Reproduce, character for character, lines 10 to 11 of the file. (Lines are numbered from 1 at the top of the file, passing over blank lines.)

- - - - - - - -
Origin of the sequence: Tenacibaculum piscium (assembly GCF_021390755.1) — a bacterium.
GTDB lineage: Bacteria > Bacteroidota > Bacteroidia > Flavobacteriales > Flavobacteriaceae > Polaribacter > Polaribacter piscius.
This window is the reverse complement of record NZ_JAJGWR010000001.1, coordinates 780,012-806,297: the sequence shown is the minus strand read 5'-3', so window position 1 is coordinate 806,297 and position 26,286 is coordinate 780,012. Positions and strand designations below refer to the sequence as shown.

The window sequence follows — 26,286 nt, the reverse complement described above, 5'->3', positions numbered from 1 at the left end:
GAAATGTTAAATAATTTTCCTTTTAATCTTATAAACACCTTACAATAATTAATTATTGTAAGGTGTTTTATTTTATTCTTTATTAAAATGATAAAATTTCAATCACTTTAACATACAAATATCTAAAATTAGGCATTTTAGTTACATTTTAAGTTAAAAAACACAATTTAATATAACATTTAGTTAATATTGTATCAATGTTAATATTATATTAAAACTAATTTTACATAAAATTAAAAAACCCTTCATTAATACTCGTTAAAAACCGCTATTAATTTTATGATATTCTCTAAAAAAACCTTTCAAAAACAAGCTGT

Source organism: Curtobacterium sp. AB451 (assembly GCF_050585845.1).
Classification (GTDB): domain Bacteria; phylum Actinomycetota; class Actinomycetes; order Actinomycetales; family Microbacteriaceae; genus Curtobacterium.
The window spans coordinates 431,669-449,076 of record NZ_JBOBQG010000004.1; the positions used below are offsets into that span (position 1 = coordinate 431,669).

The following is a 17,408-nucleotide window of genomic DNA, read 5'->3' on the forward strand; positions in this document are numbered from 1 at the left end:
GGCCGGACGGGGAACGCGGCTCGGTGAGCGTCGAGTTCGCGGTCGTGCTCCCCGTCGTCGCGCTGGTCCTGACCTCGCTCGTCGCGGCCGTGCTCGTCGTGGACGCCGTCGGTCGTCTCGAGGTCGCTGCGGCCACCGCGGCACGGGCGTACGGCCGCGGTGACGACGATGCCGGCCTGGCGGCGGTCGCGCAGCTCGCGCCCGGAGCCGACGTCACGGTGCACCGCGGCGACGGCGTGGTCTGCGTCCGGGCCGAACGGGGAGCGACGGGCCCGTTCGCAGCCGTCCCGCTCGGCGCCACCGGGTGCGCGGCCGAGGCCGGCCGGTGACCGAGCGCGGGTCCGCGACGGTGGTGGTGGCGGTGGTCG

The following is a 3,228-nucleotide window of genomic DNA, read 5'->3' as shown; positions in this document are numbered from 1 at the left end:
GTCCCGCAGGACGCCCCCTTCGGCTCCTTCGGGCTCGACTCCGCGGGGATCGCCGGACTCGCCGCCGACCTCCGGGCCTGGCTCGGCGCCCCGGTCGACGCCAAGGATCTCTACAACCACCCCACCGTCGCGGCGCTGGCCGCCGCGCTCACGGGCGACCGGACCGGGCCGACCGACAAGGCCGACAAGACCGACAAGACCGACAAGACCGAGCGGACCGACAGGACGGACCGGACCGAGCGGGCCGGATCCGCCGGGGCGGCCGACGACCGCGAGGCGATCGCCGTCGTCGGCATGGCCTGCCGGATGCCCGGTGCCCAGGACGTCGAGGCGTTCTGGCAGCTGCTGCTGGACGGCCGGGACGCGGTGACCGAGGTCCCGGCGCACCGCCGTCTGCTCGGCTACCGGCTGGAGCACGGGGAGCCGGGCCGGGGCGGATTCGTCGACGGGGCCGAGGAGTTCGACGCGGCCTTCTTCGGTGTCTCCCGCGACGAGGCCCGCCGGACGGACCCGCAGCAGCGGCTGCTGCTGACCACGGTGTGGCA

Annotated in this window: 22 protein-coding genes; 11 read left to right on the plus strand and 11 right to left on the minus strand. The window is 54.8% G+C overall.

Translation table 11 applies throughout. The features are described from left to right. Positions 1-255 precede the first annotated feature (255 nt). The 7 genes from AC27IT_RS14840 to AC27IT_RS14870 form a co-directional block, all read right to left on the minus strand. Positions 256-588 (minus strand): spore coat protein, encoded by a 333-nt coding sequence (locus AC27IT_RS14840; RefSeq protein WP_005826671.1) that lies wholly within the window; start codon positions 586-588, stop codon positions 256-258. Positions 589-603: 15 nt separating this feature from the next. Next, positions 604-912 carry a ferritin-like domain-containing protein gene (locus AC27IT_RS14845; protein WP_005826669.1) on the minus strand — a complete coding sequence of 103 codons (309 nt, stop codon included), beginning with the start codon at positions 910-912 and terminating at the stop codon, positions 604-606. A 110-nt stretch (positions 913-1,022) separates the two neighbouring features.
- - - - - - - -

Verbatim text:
GGCCGGACGGGGAACGCGGCTCGGTGAGCGTCGAGTTCGCGGTCGTGCTCCCCGTCGTCGCGCTGGTCCTGACCTCGCTCGTCGCGGCCGTGCTCGTCGTGGACGCCGTCGGTCGTCTCGAGGTCGCTGCGGCCACCGCGGCACGGGCGTACGGCCGCGGTGACGACGATGCCGGCCTGGCGGCGGTCGCGCAGCTCGCGCCCGGAGCCGACGTCACGGTGCACCGCGGCGACGGCGTGGTCTGCGTCCGGGCCGAACGGGGAGCGACGGGCCCGTTCGCAGCCGTCCCGCTCGGCGCCACCGGGTGCGCGGCCGAGGCCGGCCGGTGACCGAGCGCGGGTCCGCGACGGTGGTGGTGGCGGTGGTCG

The following is a 3,228-nucleotide window of genomic DNA, read 5'->3' as shown; positions in this document are numbered from 1 at the left end: